So you bought yourself a new Athlon 64 CPU and want to pair it up with high quality components to extract maximum performance from your new PC? What memory should you buy?
It’s safe to say that PC2700 and older memory will not live up to the A64 challenge, starting from PC3200 your system will have all the memory bandwidth it needs to be blistering fast. Back in the glory days of the Athlon XP and Pentium 4 people pushed their FSB upwards to increase the memory bandwidth and this paid off quite well with an increase in performance
of ~15% without the CPU being clocked higher!
. Companies saw the need for memory rated higher than PC3200 and so the unofficial PC3500/3700/4000/4400/xxxx standards were born.
When Athlon 64 was released to the public many tried their tested tactics on this new platform, getting the HTT (A64’s equivalent to the FSB) as high as possible to gain extra performance. But A64 has an on-die memory controller,unlike the Athlon XP or P4, this controller allows you to run memory asynchronous to the HTT. Running memory async to the system bus is of course nothing new, but what is
new, is the fact that performance between a system running memory async versus one running memory synchronous is virtually non-existent.
Sure there will be applications and benchmarks which will show you a difference favoring the synchronous 1:1 running system, but overall this increase in performance is nothing compared to the gains we so accustomed to have when doing the same on Athlon XP or P4.So here today we are focusing on proving that Gamers don’t need expensive memory to get the most out of their Athlon 64 system.System Setup
Here’s our test hardware, an Athlon FX CPU has the advantage of being able to increase/decrease the multiplier which helps us in our tests, but it is not needed, the FSB:MEM divider in the BIOS allows you to keep the memory running within specs AMD Athlon A64 FX-55 (13x200)
Swiftech H20-120-FB Water Cooling Kit
MSI K8N Neo2
Samsung SATA 7200 120GB -8 mb (OS)
2X512 MB Gskill PC4400 LE TCCD
The PC4400 G.Skill memory is also rated CL2 2-2-5 at PC3200, this will come in handy in this test.
Our first configuration has the CPU running at 2800Mhz with a 14x multiplier, so our memory is running 200Mhz
Next up we decrease the multiplier to 10x and increase the HTT to 280Mhz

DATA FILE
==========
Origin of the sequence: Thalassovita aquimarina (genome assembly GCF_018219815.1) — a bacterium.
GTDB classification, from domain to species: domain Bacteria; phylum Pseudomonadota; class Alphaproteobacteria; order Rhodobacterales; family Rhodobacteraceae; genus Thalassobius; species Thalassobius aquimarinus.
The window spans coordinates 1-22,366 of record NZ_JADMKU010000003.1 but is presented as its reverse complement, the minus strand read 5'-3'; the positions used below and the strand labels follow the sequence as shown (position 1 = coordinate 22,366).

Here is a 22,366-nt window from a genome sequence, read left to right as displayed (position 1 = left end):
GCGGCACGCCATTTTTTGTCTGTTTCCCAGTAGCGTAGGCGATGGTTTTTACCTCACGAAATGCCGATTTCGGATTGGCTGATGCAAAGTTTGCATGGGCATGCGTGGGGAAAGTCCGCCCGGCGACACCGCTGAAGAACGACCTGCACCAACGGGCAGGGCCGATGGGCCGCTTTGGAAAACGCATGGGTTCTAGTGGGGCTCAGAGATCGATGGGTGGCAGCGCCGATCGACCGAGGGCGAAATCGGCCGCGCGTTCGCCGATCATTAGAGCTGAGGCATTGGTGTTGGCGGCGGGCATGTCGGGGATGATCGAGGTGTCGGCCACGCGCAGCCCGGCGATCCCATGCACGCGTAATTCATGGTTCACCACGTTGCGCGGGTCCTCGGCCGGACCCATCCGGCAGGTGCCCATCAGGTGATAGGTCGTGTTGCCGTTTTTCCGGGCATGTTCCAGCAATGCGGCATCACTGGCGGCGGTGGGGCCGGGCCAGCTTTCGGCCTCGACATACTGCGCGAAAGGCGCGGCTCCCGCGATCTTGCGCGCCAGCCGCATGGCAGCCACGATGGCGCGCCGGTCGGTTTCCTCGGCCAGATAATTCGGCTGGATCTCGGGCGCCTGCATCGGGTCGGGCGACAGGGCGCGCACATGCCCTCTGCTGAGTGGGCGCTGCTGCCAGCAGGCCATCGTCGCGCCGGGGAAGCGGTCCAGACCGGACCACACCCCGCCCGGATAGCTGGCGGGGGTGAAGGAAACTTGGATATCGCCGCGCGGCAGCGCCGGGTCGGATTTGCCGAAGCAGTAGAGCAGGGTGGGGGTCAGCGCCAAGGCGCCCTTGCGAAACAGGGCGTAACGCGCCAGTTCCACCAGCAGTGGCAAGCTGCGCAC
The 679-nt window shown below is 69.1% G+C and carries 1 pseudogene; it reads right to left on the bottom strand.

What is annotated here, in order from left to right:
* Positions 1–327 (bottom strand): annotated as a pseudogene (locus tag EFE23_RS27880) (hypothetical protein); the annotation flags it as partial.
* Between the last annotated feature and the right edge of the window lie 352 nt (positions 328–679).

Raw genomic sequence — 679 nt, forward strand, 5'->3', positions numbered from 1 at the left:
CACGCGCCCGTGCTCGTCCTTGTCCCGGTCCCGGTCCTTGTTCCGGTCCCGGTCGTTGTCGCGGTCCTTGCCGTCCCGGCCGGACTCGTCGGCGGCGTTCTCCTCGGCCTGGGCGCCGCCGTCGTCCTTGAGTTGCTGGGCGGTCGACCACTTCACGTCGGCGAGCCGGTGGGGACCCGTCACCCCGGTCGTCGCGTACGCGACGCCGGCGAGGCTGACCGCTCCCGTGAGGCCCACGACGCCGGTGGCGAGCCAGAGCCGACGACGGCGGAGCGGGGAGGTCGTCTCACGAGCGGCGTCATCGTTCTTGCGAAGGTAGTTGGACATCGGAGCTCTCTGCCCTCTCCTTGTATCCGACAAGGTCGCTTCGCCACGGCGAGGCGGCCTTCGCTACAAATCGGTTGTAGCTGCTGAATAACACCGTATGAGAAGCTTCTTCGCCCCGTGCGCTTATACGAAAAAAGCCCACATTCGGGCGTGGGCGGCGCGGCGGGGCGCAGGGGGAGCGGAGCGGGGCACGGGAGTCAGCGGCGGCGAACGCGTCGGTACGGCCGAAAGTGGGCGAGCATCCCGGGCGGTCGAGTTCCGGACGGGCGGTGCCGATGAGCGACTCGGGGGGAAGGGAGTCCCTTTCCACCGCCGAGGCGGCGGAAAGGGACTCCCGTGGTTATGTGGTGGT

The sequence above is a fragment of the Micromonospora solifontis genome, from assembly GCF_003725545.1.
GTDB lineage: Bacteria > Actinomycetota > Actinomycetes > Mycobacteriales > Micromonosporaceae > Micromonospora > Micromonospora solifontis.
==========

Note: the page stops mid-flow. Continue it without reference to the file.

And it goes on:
If you buy a no-name or budget PC3200 pair of memory sticks, then those will most likely run at CL2.5 3-3-x at 200Mhz. So we configured our G.Skill like this:
When you spend a few more $/€ you can get “eXtreme” sticks which will operate at very tight timings at PC3200 speeds; CL2 2-2-5
Then we have the “Extreme Performance” categorie which will run at insane speeds close to/and over 300Mhz at more relaxed timings. CL2.5 3-3-7 at 280Mhz!
Recently a new series of “Extreme Performance” sticks was launched, most likely equipped with Winbond UTT memory chips, they keep running tight timings all the way up to PC4000 speeds, but require massive amounts of DDR voltage to do so. We would have loved to include a pair of those in our test as we have an OCZ DDR Booster lying ready here, but we don’t have this type of modules in our lab right now.
And this is what you’ve all been waiting for, the hard proof. We start of with a synthetic benchmark. Sisoft Sandra’s memory benchmark measures the maximum bandwidth of your system and reports results back in Mb/s
As you can see, with the memory running synchronous at 280Mhz the bandwidth increases with a quite impressive 1600Mb/s. The difference at PC3200 speeds with different timings is less pronounced: ~60Mb/s
But do we “play” Sisoft Sandra, SuperPi, 3DMark2001SE and other benchmarks? No!
Some do “play around with” these benchmarks to obtain the highest scores and I’m sure they’re having a great time doing so.
But you’re not going to buy more expensive memory just to “show off” are you? If you answered yes to this question, then you should not be reading this article anyway as you already know the outcome.
For those who do like to get the most bang for their buck, we present you our game benchmarks ->